Once you complete the lengthy provider enrollment and provider credentialing process and are awarded a credential by a health insurance company, they will present you a credentialing contract to sign. This contract will officially verify you as a preferred provider within that insurance company’s provider network. Becoming a preferred provider can have significant benefits for your practice, as patients who carry that insurance are more likely to discover you and seek your care services.
However, there are some aspects of signing a provider credentialing contract that may be less than ideal for your practice. Most notably, credentialing status means that payment rates are not decided by you, but by the amount of reimbursement that the insurance company agrees to provide for each CPT code corresponding to the patient care services you offer at your facility.
To that end, reimbursement rates can and should be negotiated by you in order to maximize revenue.
Here’s how you can do it.
Negotiating Tip #1: Get the Ball Rolling
It may seem intimidating to confront a major health insurance company at the negotiating table. However, with enough research and preparation, you have the support of a reasonable and data-driven argument.
Choosing not to negotiate better reimbursement rates out of fear can have severe impacts on the long-term success of your healthcare organization. As a healthcare provider, you may believe your time is better spent on delivering the best patient care than on contract negotiations with your insurance network. While it goes without saying that quality care is a top priority, the financial health of your practice is critical, too.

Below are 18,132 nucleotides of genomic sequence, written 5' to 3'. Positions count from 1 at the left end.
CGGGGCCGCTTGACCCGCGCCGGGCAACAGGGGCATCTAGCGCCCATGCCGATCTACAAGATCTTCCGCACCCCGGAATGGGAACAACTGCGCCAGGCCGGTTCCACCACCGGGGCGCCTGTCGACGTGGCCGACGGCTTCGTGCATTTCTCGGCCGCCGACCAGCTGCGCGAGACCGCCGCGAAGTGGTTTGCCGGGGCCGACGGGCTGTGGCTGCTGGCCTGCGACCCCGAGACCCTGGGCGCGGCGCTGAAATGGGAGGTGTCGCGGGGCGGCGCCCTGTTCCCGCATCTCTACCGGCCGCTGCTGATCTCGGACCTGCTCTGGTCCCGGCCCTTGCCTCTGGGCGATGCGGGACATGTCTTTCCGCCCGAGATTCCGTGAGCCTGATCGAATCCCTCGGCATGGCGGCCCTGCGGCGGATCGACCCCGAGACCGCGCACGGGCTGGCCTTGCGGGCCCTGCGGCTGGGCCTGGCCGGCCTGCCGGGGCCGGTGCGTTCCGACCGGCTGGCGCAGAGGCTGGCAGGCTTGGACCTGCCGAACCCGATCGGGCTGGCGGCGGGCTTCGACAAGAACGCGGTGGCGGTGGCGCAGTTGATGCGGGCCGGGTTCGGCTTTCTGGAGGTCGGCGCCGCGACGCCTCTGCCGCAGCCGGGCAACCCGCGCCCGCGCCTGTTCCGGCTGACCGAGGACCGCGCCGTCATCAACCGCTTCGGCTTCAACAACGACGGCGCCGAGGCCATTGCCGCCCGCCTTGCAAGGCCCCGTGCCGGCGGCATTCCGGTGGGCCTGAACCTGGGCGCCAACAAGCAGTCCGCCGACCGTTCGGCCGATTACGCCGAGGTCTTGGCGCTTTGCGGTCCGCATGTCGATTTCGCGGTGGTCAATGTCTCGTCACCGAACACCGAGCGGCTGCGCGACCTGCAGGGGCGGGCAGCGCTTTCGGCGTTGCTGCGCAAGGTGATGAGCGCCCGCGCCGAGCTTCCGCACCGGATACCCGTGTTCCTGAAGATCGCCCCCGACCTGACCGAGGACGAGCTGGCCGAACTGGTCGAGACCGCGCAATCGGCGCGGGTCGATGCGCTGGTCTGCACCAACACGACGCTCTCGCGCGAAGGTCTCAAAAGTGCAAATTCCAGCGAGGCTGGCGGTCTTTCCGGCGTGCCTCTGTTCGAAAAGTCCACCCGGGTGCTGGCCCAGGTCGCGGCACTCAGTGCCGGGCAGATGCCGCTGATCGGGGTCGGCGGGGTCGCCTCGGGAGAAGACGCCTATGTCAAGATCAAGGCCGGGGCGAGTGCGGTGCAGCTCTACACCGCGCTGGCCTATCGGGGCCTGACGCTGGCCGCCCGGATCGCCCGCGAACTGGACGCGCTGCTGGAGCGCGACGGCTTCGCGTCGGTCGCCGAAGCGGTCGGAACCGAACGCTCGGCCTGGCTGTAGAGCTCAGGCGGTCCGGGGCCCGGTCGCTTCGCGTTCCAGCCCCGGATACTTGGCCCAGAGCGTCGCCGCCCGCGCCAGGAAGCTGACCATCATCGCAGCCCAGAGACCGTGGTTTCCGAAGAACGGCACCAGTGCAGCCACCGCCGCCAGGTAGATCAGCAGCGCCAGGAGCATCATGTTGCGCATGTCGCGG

In fact, your ability to deliver the best patient care can be compromised down the line if you neglect to pursue the best reimbursement rates with your insurance carriers.
If you don’t negotiate with insurance panels and have your fee schedule adjusted to match rising costs and inflation as a licensed physician or practitioner, your business will suffer as the years go on. It will be more difficult to offer competitive staff salaries, maintain your equipment, and pay your facility’s overhead, leaving your private practice and patients to suffer the consequences. Negotiation is an important step in providing affordable quality healthcare to your patients.
Negotiating Tip #2: Gather Your Data
Insurance companies and the representatives of their contracting departments are highly unlikely to offer increases to your reimbursement rates out of the blue. They’re also unlikely to agree to increased rates just because you ask for them. Instead, you need to present evidence that shows why an increase to your reimbursement rates is necessary during the contracting process.
The way you discover this evidence is by assembling all of your payment data.
Rank Your CPT Codes
The best place to start is by figuring out what your most commonly billed CPT codes are. In other words, what patient care services and treatments do you most often deliver as health care professionals? Organize your top CPT codes in a spreadsheet and record how many times you billed each code within the last 12 months.
Because you’re not likely to receive a blanket increase in reimbursement rates, it’s important that you identify a few CPT codes that most impact your business. These codes vary by practice.
A pediatrician, for example, may find that out of the many dozens of codes he or she uses within a year, the ones they most value are:
- 99401: preventive medicine counseling provided to an individual for 15 minutes
- 99402: preventive medicine counseling provided to an individual for 30 minutes
- 96110: developmental screening, per instrument, scoring and documentation
- 96127: brief emotional and behavioral assessment
Armed with that knowledge, they would then go on to compare and contrast how each of their insurance payers reimburse for those codes.
Discover Your Highest Paying Insurance Companies
Now that you know which codes are most vital to the success of your practice, you should determine which payers offer the best rates for those services, and which payers are lagging behind.
Multiply the reimbursement rate for each of your most valued CPT codes by the number of times each you billed that code to each payer. For example, you may discover that Company A reimburses $80 for code 99999, while Company B reimburses you only $50 for the same code.
However, you may also find that patients who carry Company A’s insurance received code 99999 services only 10 times in the last year, while Company B was billed 25 times.